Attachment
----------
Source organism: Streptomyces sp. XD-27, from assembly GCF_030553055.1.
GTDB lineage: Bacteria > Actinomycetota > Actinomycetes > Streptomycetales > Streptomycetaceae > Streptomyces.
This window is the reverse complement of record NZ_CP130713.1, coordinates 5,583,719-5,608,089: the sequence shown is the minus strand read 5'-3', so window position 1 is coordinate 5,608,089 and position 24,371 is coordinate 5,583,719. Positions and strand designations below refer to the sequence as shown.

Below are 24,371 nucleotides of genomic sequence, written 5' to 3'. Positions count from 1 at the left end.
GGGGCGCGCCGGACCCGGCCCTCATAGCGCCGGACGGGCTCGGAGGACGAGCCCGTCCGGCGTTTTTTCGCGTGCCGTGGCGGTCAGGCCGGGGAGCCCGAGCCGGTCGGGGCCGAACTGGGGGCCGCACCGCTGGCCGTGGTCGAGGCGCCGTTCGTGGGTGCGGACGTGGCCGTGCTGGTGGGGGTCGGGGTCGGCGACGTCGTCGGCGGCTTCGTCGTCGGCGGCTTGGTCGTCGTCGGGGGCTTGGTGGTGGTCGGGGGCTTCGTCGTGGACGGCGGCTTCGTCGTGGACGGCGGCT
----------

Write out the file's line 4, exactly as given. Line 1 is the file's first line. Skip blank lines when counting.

Below are 24,371 nucleotides of genomic sequence, written 5' to 3'. Positions count from 1 at the left end.